HEFCE Senior Lecturer; Honorary Consultant in Metabolic Bone Disease and Rheumatology, Department of Medicine
I am a University Lecturer and honorary consultant rheumatologist at the University of Cambridge, applying novel imaging techniques to investigate human bone diseases. Research in the bone group focuses on osteoporotic fragility fractures and osteoarthritis by examining bone structure and shape in health and disease. With scientists from the University Engineering for Clinical Practice initiative, we pioneered a way of assessing the 3D structure and shape of cortical bone structure in life called Cortical Bone Mapping (CBM). We have used CBM to discover not only that there are patches of focal osteoporosis in women with hip fracture, but also that various therapies and exercise interventions make the femur cortex thicker in key areas at risk of fracture. We are also interested in histological and high resolution CT analysis of bone, as well as osteocyte signals and their role in skeletal regulation.
Poole KE, Treece GM, Gee AH, Brown JP, McClung MR, Wang A, et al.(2014) Denosumab Rapidly Increases Cortical Bone in Key Locations of the Femur: A 3D Bone Mapping Study in Women with Osteoporosis. J Bone Miner Res. Jan 30(1);46-54
Turmezei TD, Fotiadou A, Lomas DJ, Hopper MA, Poole KE. (2014) A new CT grading system for hip osteoarthritis. Osteoarthritis and cartilage / OARS, Osteoarthritis Research Society. Oct 22(10);1360-66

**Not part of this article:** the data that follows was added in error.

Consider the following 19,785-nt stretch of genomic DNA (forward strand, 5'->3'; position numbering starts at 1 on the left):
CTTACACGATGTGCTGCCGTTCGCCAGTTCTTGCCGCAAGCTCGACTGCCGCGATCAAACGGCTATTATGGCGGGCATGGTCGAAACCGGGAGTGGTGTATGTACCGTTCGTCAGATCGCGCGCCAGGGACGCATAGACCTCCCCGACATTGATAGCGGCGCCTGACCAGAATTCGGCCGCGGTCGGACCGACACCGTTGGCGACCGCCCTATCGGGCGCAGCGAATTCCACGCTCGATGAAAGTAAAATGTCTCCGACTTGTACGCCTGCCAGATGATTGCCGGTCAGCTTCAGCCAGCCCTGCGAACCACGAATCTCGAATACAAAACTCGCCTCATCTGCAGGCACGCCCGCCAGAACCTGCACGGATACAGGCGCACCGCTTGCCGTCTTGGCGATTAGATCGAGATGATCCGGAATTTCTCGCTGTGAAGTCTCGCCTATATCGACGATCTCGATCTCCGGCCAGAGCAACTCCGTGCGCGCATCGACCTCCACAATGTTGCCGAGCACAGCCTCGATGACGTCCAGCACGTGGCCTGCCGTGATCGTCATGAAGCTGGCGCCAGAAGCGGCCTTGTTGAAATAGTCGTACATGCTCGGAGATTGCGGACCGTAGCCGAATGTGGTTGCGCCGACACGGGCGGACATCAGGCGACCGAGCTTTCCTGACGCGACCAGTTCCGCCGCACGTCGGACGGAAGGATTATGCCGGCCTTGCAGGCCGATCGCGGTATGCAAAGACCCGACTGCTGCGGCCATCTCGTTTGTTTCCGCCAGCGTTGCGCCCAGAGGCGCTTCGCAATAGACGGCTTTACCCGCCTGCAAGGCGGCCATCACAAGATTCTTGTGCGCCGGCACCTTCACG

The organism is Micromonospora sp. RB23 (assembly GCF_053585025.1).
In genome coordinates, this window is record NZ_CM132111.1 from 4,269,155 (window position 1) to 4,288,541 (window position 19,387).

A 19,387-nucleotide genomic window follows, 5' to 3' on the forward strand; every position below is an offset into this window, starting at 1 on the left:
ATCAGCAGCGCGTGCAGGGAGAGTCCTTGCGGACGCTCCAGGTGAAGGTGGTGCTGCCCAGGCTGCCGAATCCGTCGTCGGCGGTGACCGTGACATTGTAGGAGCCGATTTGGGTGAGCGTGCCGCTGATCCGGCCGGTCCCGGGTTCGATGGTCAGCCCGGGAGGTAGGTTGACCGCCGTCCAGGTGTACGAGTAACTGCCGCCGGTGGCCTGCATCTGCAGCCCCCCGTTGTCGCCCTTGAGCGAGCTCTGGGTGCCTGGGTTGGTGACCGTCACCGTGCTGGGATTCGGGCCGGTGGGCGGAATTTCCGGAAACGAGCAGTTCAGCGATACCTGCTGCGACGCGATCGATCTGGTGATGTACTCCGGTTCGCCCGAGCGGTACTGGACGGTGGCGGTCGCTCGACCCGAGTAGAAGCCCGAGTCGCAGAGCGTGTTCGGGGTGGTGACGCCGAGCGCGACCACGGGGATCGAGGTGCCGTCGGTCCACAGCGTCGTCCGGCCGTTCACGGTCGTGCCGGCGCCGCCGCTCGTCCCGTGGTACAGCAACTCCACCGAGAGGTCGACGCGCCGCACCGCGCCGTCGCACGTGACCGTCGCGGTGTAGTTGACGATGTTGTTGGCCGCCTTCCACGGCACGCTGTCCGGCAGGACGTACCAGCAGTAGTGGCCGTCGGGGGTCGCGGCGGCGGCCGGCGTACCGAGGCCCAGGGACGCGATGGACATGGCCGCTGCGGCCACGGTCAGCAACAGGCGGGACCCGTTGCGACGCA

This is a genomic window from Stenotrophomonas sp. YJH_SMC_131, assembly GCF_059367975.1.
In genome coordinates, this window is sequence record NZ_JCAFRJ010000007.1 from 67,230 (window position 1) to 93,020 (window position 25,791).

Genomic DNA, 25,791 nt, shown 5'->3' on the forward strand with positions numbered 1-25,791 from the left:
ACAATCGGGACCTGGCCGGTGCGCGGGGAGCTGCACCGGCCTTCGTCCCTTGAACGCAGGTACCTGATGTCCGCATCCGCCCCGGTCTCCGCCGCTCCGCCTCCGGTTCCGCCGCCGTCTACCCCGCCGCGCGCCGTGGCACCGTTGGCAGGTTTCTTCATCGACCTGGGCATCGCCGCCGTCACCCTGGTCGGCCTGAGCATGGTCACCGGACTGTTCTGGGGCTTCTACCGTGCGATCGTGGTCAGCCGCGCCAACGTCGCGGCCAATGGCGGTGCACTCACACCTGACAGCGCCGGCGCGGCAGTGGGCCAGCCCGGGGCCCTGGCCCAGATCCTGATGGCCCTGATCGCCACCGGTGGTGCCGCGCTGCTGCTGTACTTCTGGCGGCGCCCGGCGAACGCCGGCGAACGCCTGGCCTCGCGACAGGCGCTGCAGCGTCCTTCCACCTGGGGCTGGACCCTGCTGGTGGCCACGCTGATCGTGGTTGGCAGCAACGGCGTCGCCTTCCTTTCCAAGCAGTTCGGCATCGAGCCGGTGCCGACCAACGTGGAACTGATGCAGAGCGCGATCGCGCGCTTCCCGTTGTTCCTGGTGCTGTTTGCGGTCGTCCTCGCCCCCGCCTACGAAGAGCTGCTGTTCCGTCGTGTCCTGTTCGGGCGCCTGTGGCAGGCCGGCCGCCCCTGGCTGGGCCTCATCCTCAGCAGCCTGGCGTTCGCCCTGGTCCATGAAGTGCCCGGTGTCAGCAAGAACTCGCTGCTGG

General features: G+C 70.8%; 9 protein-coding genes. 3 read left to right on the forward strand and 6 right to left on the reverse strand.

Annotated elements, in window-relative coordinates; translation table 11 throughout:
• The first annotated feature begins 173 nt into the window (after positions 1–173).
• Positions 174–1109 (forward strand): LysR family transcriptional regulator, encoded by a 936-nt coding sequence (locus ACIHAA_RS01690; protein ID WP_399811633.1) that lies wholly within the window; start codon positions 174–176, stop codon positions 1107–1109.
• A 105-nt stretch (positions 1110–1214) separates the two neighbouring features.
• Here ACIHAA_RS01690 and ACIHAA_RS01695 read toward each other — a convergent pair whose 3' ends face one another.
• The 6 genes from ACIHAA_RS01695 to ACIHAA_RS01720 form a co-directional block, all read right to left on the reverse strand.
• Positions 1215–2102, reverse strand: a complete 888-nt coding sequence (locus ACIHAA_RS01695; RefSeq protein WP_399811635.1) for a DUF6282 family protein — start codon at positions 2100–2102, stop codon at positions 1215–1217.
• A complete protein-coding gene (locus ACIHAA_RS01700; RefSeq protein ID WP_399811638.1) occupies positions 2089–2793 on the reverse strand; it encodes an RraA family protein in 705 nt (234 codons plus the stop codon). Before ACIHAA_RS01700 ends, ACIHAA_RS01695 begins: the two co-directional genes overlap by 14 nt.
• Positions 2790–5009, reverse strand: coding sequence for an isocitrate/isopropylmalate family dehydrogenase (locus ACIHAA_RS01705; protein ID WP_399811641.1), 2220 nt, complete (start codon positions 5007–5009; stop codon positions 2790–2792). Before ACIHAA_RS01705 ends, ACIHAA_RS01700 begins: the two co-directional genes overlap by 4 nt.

Poole KE, Treece GM, Mayhew PM, Vaculik J, Dungl P, Horak M, et al.(2012) Cortical thickness mapping to identify focal osteoporosis in patients with hip fracture. PloS ONE. 7(6): e38466 http://www.ncbi.nlm.nih.gov/pubmed/22701648
Poole KES, Treece GM, Ridgway GR, Mayhew PM, Borggrefe J, Gee AH. (2011) Targeted Regeneration of Bone in the Osteoporotic Human Femur. PLoS ONE 6:e1619 http://www.ncbi.nlm.nih.gov/pubmed/21264263
Poole KE, van Bezooijen RL, Loveridge N, Hamersma H, Papapoulos SE, Lowik CW, Reeve J.(2005) Sclerostin is a delayed secreted product of osteocytes that inhibits bone formation. Faseb J 19:1842-1844. http://www.ncbi.nlm.nih.gov/pubmed/16123173